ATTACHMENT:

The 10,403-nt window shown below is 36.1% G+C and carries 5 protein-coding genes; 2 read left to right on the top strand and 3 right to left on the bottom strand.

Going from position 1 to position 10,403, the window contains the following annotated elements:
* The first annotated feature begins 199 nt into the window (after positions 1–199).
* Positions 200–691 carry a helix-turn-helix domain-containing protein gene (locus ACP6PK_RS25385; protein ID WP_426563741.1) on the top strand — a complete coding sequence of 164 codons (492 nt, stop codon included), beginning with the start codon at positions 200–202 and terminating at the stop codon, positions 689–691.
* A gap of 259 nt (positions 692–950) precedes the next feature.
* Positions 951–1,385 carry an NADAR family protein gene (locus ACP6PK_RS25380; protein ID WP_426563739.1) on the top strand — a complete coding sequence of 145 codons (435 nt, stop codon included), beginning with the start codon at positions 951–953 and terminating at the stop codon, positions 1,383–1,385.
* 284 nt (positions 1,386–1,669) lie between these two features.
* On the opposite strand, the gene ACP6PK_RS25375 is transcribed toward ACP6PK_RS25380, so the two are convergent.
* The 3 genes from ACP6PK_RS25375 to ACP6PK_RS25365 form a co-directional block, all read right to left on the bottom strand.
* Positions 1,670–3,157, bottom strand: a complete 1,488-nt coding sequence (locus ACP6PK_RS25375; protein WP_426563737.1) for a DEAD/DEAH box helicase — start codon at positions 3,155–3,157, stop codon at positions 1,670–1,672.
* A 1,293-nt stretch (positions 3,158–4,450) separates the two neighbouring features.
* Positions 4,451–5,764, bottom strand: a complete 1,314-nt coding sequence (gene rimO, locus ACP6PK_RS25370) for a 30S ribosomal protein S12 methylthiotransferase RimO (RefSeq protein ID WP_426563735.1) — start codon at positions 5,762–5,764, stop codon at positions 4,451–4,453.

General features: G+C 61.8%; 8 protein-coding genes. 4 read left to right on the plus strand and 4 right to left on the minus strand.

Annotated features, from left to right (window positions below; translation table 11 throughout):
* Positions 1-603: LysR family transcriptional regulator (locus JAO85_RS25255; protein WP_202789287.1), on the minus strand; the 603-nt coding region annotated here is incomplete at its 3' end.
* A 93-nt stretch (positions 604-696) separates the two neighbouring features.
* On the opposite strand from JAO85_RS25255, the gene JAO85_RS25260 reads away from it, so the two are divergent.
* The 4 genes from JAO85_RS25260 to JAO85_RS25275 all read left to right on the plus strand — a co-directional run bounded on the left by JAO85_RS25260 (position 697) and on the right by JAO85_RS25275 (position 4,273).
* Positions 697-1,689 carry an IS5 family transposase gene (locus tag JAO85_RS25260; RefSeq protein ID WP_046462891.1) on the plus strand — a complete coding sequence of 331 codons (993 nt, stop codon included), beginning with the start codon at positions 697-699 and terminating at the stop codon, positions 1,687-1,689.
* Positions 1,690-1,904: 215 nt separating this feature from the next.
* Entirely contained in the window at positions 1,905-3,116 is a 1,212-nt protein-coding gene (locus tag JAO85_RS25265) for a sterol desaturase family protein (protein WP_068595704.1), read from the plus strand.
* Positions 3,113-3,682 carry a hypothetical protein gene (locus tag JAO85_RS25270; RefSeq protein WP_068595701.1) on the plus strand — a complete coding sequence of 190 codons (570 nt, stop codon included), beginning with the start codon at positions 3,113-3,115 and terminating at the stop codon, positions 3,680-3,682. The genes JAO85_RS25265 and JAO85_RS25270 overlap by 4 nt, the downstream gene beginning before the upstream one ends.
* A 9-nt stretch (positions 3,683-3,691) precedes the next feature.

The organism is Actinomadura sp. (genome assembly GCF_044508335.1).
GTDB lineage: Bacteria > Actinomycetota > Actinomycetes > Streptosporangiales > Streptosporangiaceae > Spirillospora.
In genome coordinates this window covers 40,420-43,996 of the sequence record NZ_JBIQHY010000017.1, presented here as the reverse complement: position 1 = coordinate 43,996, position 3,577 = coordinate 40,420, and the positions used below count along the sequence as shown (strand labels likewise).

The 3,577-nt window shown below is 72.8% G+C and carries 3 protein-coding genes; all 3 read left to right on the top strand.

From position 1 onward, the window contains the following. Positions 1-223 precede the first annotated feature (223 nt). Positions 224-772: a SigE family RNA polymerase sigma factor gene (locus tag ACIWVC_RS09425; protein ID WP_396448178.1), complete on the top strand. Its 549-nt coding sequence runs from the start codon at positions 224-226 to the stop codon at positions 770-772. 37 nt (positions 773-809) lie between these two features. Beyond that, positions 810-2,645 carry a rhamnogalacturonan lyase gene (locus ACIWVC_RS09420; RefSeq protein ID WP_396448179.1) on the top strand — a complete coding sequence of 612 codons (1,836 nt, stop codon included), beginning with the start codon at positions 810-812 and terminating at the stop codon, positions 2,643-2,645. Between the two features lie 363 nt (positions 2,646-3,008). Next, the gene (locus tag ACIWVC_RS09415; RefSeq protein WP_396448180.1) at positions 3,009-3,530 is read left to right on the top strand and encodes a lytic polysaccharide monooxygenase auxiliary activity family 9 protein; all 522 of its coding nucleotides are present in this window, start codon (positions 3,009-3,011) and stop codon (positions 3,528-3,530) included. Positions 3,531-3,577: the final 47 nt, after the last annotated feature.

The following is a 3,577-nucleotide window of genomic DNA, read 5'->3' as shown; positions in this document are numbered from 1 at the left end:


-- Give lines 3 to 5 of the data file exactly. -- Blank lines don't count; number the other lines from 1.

* The first annotated feature begins 199 nt into the window (after positions 1–199).
* Positions 200–691 carry a helix-turn-helix domain-containing protein gene (locus ACP6PK_RS25385; protein ID WP_426563741.1) on the top strand — a complete coding sequence of 164 codons (492 nt, stop codon included), beginning with the start codon at positions 200–202 and terminating at the stop codon, positions 689–691.
* A gap of 259 nt (positions 692–950) precedes the next feature.